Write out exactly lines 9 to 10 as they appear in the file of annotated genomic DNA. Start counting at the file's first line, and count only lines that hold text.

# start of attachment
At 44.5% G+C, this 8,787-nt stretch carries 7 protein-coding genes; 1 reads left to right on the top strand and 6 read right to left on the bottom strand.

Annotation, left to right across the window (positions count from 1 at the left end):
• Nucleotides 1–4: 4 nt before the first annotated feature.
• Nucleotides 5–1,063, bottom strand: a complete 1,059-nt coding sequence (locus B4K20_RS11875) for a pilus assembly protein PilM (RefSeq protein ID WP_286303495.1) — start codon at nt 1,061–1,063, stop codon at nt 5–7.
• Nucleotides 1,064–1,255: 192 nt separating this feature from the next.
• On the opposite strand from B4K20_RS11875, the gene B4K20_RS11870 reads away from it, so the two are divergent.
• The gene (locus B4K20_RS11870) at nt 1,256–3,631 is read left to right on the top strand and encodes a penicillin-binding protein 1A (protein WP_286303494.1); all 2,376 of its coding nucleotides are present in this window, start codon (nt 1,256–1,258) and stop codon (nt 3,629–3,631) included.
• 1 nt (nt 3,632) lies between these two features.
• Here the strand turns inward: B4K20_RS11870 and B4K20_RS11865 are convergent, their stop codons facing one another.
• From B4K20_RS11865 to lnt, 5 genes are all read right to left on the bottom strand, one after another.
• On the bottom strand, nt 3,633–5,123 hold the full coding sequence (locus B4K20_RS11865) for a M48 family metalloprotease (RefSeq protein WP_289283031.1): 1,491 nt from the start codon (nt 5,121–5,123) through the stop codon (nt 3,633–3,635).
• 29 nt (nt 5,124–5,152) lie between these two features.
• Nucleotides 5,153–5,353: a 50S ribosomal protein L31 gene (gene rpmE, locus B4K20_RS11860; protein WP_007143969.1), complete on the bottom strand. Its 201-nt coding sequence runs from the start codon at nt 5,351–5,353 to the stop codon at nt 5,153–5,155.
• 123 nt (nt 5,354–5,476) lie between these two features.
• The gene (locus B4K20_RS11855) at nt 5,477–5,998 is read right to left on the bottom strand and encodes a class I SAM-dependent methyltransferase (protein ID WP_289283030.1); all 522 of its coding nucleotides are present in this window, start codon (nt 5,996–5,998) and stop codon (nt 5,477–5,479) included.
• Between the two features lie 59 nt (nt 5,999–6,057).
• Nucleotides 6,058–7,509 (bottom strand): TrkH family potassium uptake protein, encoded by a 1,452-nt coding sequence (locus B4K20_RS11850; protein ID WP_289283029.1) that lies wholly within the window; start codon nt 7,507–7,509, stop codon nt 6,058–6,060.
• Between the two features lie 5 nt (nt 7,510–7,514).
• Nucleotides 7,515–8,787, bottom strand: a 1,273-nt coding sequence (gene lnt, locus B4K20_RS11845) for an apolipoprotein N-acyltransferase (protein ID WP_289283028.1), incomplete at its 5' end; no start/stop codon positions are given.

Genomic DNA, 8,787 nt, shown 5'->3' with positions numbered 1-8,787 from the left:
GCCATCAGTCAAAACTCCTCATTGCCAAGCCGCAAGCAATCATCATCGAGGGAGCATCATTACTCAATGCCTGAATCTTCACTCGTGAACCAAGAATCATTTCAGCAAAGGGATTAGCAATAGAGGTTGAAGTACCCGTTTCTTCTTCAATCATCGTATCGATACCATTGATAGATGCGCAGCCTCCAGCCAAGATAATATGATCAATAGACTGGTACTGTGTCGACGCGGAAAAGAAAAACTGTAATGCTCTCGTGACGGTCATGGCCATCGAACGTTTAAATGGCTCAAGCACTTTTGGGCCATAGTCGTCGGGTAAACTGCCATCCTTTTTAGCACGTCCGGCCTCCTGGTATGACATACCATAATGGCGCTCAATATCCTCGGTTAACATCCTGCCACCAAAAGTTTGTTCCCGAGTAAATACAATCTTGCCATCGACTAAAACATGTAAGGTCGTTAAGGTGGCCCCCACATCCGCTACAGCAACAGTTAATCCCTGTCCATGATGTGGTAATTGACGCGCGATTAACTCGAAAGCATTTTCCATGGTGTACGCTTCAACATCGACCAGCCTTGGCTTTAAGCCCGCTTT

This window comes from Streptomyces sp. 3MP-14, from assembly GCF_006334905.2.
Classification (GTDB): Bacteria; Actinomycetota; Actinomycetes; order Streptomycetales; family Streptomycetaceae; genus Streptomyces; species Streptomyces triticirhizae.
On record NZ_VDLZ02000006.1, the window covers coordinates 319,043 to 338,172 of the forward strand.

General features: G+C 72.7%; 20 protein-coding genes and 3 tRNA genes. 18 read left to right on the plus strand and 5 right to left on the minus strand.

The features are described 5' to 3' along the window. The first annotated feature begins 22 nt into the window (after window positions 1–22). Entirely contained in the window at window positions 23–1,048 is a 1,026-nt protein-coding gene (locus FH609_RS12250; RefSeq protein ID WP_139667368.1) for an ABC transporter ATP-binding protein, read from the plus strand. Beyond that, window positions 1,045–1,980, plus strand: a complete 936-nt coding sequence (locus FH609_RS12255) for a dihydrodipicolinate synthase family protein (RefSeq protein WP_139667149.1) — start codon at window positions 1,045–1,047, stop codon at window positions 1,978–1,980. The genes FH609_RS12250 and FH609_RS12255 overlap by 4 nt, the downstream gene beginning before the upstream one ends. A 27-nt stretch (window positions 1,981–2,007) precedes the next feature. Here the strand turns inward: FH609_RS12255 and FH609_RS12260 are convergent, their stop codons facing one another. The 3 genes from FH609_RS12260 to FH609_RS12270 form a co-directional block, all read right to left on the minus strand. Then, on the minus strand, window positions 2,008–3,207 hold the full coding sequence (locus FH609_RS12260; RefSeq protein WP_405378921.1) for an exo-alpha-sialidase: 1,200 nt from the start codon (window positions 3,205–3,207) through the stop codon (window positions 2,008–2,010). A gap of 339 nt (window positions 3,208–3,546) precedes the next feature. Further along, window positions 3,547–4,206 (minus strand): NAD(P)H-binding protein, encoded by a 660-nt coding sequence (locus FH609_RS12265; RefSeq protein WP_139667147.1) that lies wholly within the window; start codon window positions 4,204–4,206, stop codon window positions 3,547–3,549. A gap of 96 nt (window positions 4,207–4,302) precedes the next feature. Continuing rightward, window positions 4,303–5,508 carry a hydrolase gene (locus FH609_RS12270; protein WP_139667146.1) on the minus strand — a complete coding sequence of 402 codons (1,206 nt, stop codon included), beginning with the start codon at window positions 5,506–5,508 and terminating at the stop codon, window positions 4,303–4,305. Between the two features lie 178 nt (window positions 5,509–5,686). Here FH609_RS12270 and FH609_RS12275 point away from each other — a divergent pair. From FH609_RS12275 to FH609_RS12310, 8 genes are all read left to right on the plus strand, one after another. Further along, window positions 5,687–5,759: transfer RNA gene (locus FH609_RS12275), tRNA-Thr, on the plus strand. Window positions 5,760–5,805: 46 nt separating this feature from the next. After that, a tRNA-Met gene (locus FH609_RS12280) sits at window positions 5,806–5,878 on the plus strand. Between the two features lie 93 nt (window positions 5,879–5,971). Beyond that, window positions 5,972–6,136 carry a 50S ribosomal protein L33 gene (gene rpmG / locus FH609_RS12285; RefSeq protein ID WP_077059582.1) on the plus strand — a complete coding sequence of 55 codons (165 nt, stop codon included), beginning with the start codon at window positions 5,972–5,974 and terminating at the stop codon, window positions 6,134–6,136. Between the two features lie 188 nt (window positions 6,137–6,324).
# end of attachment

• Here the strand turns inward: B4K20_RS11870 and B4K20_RS11865 are convergent, their stop codons facing one another.
• From B4K20_RS11865 to lnt, 5 genes are all read right to left on the bottom strand, one after another.